The surface warfare insignia does not have that same level of rite of passage. The insignia is a voluntary qualification but a person will not get advanced beyond a certain rank without it. It’s just something that needs to be done for promotion and I thought it was generally considered as such.
Also, surface sailors really dislike, even resent, submarine sailors. Seriously dislike them.
My $0.02 worth of observations.Quora Answer
I served on two different types of submarines; a nuclear fast attack and diesel-electric research sub. I later migrated to the surface community via sea duty on aand then, as my final sea tour, commissioning crew of the Aegis Cruiser Port Royal. The sub tender had a mixed crew of both surface sailors and submarines sailors. So, I later considered the submarine tender assignment as a “halfway house” in migrating from subs to surface navy.
Surface Navy Bad Blood
It wasn’t until I joined the Port Royal that I learned just how much the surface navy disliked submariners. One officer advised me to “take off my Dolphins,” as people would always wonder about my loyalties. At that time I was shocked that there would be a question about “loyalties.” I mean, weren’t we all supposed to be on the same side? It turned out, that officer was right about wearing my Dolphins.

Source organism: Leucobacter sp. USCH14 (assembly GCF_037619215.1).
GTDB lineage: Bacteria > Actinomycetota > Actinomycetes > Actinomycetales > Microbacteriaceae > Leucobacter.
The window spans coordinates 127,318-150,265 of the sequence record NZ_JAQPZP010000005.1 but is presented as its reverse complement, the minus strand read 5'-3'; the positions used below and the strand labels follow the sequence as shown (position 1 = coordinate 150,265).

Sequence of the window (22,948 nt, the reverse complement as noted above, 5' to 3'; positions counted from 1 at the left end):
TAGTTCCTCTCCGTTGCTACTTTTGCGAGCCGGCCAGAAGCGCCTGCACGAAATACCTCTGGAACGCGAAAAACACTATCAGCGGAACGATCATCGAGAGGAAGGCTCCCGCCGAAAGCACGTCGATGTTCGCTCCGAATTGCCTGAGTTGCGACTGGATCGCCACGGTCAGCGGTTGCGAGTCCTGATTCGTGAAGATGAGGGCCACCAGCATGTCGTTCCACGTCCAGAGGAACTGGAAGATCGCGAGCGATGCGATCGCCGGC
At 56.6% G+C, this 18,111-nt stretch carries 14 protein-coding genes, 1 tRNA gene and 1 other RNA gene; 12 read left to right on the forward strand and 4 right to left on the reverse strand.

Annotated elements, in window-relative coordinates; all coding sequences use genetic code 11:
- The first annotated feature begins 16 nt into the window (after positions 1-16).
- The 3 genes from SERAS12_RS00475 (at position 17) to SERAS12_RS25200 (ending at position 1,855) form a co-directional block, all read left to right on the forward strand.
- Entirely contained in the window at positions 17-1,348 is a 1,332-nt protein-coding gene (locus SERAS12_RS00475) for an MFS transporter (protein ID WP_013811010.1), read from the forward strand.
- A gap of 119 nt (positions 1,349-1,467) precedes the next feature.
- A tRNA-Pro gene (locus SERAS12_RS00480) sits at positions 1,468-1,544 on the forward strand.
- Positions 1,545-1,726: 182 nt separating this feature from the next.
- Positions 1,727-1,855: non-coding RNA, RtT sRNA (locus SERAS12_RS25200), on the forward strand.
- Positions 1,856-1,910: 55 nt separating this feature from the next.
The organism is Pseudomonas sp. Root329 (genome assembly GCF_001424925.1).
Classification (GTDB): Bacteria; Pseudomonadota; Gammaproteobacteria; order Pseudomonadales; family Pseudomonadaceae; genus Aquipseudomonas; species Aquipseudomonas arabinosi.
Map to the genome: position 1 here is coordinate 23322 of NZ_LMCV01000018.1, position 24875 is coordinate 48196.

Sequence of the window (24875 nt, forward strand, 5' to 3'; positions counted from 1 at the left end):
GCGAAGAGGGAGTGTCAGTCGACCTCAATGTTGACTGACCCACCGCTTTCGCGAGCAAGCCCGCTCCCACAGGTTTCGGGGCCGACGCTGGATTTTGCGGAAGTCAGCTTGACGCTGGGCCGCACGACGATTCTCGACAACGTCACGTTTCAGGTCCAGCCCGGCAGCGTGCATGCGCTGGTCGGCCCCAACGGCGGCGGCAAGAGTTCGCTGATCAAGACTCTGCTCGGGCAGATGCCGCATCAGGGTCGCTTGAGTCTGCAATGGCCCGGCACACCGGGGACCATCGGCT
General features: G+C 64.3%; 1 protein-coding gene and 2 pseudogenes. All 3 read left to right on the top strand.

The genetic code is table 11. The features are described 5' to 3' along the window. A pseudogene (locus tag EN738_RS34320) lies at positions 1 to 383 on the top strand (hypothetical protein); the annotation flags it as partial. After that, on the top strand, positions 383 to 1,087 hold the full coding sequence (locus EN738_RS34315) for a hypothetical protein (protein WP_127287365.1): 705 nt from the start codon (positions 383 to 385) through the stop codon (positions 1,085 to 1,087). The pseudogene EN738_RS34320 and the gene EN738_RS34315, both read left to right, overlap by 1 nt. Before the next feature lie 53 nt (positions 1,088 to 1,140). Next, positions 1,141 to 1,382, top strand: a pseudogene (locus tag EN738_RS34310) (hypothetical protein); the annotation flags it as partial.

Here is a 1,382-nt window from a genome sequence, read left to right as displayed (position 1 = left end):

I caught a fair number of snide comments and nasty remarks on being a former sub sailor from my shipmates on Port Royal during the years I served. I will admit there were a lot of aspects about life on a surface ship and the crews that I truly disliked. I suspect that, had I not gone submarines when I joined, I would not have made the Navy a 22-year career.
Submarine Navy Attitude
One result of my tour on the sub tender was seeing how submarine crews treated non-submarine crews. It was an eye-opener for me, and gave me a non-flattering outsider viewpoint of the submarine navy.
I was stationed at, San Diego, California, for thirteen years. I joined the sub tender USS Dixon (AS 37) after duty on two submarines homeported there, and then as a instructor at the base training command. So, by the time I reported to Dixon a lot of people on the waterfront knew me from my prior tours. I quickly learned that my submarine background didn’t matter to the crews of the submarines we tended. I was a “tender puke,” in their eyes scamming out and avoiding real sea duty. Even people I had previously served with, who were now stationed on the subs I worked on, quickly started looking down on me.
After a few nasty run-ins with submarine crew members, I became disillusioned with the sub service in general. I couldn’t help feeling that their attitudes were overblown given the “stupid stuff” I witnessed them doing on a fairly regular basis.
Given this observation, I have to admit I understand why surface navy sailors resent sub sailors. However, all things considered, I preferred my submarine service over the surface navy. I’m still proud that I never took off my Dolphins when I joined the Port Royal, as that one officer advised.